You might miss this message about crossing cultural and species boundaries, since the food-industry critique, anti-capitalism, and animal-activism messages are more front and center. But even with those, Bong is pointedly equivocal – the activists are just as wrong-headed at times, they betray each other and their missions are compromised by poor logic. This isn’t a Morrissey video. Bong still eats meat. The goal is to explore which values drive our behavior, and the consequences that come from perhaps overvaluing fame, popularity, money, or power over shared experiences, unconditional love, and unconventional bonds. After all, Mija wouldn’t even have a pet were it not for Mirando’s genetic engineering.

Not to make this review too much about the subject matter – formally, it’s dazzling. The special effects are sensational: Okja is from the designer who gave us the tiger in LIFE OF PI, and I’ve rarely seen such seamless CG work on screen. Add to that Bong’s sense of scale and proportion, and you get a work of visual beauty and comedy. Jake Gyllenhall is maniacally over-the-top but it works like a dream because he’s committed and knows what will make the character seem moored to the story. This isn’t just a stunt to show off Gyllenhall doing something new; it’s a controlled piece of physical performance art from the knees to the eyes and I couldn’t stop laughing.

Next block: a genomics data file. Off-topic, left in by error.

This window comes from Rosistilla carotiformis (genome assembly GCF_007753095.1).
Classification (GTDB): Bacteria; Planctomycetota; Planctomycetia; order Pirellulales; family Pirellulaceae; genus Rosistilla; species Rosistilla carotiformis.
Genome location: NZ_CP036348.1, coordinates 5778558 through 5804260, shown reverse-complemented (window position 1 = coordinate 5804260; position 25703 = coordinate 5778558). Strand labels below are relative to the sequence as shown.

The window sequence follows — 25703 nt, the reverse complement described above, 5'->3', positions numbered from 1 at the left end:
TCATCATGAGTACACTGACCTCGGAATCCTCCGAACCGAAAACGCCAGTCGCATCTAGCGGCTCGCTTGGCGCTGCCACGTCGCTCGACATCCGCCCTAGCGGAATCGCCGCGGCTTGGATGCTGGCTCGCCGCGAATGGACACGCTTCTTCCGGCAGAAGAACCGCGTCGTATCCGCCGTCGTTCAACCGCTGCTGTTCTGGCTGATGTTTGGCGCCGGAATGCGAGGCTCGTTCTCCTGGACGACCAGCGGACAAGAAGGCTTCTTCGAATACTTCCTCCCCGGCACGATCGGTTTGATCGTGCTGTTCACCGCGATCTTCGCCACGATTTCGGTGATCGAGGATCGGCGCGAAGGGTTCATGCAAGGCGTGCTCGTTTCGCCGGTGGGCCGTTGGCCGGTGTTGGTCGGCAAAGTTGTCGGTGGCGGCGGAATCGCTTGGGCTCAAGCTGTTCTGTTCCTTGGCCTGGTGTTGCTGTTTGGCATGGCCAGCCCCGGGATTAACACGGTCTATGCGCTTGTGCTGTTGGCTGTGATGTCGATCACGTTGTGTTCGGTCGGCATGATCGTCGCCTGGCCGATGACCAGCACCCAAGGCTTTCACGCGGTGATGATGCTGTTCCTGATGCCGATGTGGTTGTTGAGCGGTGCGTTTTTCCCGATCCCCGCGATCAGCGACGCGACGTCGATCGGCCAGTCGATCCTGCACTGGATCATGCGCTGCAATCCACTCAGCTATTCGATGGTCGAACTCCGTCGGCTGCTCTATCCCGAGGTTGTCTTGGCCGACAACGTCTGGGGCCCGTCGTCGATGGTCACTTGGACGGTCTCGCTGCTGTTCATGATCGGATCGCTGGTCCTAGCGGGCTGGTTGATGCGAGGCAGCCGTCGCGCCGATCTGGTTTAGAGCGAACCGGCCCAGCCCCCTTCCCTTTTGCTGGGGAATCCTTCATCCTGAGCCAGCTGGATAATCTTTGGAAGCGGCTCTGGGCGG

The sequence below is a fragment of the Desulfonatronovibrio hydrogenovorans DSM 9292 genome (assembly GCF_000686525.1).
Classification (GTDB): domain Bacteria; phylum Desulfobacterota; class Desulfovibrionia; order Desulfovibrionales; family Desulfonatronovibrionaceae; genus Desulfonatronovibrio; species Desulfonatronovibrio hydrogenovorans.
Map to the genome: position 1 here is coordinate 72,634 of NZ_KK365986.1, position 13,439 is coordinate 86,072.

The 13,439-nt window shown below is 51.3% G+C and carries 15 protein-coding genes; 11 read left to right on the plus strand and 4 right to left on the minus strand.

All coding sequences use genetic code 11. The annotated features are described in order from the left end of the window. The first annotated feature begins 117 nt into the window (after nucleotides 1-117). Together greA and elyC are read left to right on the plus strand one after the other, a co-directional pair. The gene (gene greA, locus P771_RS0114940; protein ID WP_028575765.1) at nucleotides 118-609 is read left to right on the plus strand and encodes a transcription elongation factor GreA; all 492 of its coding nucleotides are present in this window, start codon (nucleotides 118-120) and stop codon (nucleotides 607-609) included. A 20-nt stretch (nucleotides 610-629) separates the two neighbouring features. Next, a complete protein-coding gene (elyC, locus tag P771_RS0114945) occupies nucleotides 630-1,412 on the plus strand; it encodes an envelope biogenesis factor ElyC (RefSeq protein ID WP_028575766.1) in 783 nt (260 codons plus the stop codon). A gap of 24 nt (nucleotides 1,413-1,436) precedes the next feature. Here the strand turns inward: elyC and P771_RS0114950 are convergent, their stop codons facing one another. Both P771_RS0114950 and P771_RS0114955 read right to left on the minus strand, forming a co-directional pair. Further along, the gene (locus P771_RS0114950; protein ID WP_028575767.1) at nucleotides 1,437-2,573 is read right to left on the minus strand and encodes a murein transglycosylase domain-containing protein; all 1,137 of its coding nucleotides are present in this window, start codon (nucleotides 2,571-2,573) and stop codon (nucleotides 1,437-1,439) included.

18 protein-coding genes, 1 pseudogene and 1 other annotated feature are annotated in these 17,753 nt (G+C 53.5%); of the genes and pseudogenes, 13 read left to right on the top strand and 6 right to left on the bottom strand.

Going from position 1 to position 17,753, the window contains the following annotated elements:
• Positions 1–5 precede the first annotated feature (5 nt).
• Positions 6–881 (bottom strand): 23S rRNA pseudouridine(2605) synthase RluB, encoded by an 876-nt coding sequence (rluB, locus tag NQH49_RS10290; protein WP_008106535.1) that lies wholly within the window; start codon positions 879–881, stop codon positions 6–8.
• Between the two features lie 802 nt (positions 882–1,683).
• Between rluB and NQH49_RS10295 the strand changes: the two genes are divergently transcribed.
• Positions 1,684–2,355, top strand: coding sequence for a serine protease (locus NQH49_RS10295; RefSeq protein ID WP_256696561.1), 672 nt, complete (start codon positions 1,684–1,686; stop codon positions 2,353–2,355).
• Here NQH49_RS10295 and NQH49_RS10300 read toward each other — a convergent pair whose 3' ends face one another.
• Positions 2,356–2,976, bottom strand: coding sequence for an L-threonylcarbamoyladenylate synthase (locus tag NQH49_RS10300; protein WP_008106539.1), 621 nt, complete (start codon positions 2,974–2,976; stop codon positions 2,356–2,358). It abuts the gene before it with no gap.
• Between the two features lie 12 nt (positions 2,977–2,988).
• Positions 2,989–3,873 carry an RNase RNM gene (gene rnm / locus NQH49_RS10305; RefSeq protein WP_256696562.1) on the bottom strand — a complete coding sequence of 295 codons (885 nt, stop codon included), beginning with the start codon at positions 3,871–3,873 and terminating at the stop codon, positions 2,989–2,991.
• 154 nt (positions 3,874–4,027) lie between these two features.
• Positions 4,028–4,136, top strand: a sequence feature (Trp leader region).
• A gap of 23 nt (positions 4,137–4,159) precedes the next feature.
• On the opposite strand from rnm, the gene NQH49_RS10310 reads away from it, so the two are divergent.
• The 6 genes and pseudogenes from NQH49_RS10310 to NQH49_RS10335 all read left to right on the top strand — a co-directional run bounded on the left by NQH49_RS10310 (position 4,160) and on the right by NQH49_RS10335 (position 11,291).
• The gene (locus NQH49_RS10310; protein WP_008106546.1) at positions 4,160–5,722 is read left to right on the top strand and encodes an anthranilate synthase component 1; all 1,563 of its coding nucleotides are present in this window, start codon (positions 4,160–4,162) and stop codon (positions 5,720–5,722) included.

On top of that, there’s the mastery of tone, which is something given just how dark and serious it can get between scenes of gut-busting hilarity. And here’s where I brag that I saw it at the only theater on Earth showing a 35mm print of it (even though it was shot digitally) with the director a few seats over – and his comments after the screening revealed him to be just as insightful as his film suggests. Even though seeing it with a big crowd made the comedy more uproarious and the sense of community stronger, I strongly urge everyone reading to head to Netflix where this is readily available for streaming. It’s one of those times where “you’ve never seen anything like it” is both true and good.

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Baby Driver — 7/10

BABY DRIVER (2017, Edgar Wright)